The Stories that Advocated for New Born Screening

The Virginia Newborn Screening Advisory Committee met late last week to determine the fate of Pompe Disease and MPS-1 screening in VA.

Before the vote took place, some families spoke before the advisory committee, putting names and faces to the facts and figures.

Krystal Hayes, a Registered Nurse, shared her and her daughter’s story. When Krystal’s daughter, Haley, was six months old she wasn’t gaining weight the way that she was supposed to. After taking some lab work from her, her doctors sent her to the hospital to be admitted. Two weeks later, Haley received the diagnosis of Pompe disease.

Krystal was told that her daughter’s life expectancy was age one.

Thankfully, there was hope. Treatment for Pompe had been approved just two months prior to Haley’s diagnosis.  She was started on it right away.

Krystal is grateful that Haley was diagnosed as early as she was, and that she was able to start treatment immediately after, however, sooner would have been better. Haley had gone into congestive heart failure before her family was ever aware that there was an issue with her heart and damage done by Pompe is often irreversible.

Haley is happy and social sixth grader now, but her mother has to wonder about the difference newborn screening for Pompe could have made. Perhaps if her daughter had been diagnosed at birth if she would not need her wheelchair. Krystal knows another mother whose child has Pompe whose story is a little different. The mother had sadly lost a child to Pompe disease and made sure to have testing done during her second pregnancy. She was able to get her son diagnosed in utero. This meant that her family and her physicians were prepared. Her baby could receive treatment right away and, now Haley’s age, he is able to walk.

Krystal mentioned other families she knows that have lost loved ones to the disease, and adults who suffered for 20-40 years with misdiagnoses before they learned they had Pompe and could finally begin the correct treatment.

Her story was a strong and poignant testament to the time sensitivity of diagnoses and treatment.

The panel voted unanimously to add Pompe disease to VA’s Newborn Screening Panel.

Two MPS-1 families shared their stories as well.

They bore a lot of similarities to each other. The first family truly noticed something was wrong when at 19 months their son still wasn’t walking. From then on there were more and more symptoms, the family just didn’t know why. Their son suffered from hypotonia, and underwent physical therapy. He had respiratory, orthodontic and speech and vision issues. He was excelling in school, but his second grade teacher expressed concerns to the family when she noticed their son couldn’t sit criss cross on the floor like her other students.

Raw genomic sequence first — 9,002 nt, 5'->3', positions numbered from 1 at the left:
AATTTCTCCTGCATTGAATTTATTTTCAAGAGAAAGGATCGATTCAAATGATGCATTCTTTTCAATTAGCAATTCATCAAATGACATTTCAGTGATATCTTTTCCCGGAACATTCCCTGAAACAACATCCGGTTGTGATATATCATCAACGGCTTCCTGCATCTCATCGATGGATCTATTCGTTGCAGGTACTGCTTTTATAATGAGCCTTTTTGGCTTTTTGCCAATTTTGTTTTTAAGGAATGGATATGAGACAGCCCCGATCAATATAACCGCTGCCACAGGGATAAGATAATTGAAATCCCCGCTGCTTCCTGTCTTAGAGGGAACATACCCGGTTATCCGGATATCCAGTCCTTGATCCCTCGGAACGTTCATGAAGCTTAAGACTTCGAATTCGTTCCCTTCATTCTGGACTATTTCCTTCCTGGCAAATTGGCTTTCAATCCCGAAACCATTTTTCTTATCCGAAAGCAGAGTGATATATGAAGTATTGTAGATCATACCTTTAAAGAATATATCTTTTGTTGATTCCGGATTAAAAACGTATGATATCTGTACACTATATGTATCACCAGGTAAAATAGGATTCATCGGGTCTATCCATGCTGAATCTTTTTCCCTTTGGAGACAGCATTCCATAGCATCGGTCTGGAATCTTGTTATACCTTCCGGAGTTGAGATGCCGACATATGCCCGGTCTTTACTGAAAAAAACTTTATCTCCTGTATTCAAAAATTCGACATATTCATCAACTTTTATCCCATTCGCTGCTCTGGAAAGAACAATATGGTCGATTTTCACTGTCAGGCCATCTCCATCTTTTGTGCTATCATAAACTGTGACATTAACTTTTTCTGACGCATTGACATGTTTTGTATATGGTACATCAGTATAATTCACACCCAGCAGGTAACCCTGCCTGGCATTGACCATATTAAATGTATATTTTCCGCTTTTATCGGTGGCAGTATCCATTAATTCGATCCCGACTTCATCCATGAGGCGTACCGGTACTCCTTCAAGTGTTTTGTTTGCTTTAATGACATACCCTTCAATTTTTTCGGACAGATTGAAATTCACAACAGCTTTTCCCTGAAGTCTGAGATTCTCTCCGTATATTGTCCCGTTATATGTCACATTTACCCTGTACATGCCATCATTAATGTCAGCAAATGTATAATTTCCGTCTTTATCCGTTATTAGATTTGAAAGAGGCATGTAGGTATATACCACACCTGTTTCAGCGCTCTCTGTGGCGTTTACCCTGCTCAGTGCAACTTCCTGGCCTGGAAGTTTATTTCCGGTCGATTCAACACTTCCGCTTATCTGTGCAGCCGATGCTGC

His physical therapist noticed that his arms were remaining bent when he hung from a bar and recommended an x-ray of his shoulders. They then found evidence of a lysosomal storage disease.

At age 10, he was finally diagnosed and began to receive IV treatment. Unfortunately, there was progressive damage that could not be reversed. Now 17, he is still receiving corrective surgeries, for things like hip dysplasia and sleep apnea. He went undiagnosed for over a decade. MPS-1 was something that numerous doctors didn’t catch, and is a once in a lifetime diagnosis for many.

The second family has a 21-year-old daughter with the disorder. Her mother knew that something wasn’t right, long before the doctors did. Her baby had a noisy, labored breathing that made her hesitant let her child out of her arms. At 2 months old, with no exposure to day care centers or the like, the baby got her first ear infection. Then her family noticed a bump on her spine, but the x-rays were inconclusive. The baby’s breathing got even worse and she was sent to cardiology because of a family history of heart issues. She wasn’t developing the way that she should. She was soon labeled as Failure to Thrive. The family pediatrician felt like she was letting the family down. There was something the matter with this baby and she could not find what it was. The baby began to experience a type of reflex, and luckily, demonstrated this in front of a nurse. She began coughing, choking, and turning blue. After GI exam results came back they were immediately sent to neurology. The baby was given a thorough exam, and the family was told to bring her back in two weeks. When the finally received the diagnoses, the doctor had tears in their eyes. The family was initially told to just take their daughter home and “make her comfortable”.

They refused to give up.

They took their daughter for a consultation at Duke, and scheduled a surgery to remove the redundant palette making it hard for her to breathe. With their next baby, they had an amniocentesis performed, so that the baby could be diagnosed in utero. With this child, the family could be prepared. They scheduled for the baby at 12 weeks old.

Both of these families would have benefited from a diagnosis of MPS-1 at birth.

The VA advisory committee thought so too. MPS-1 passed unanimously as well.
Thanks to those who advocated for these additions, and the committee members voting “yes” other families won’t have to wait for years or decades for answers and appropriate treatment.

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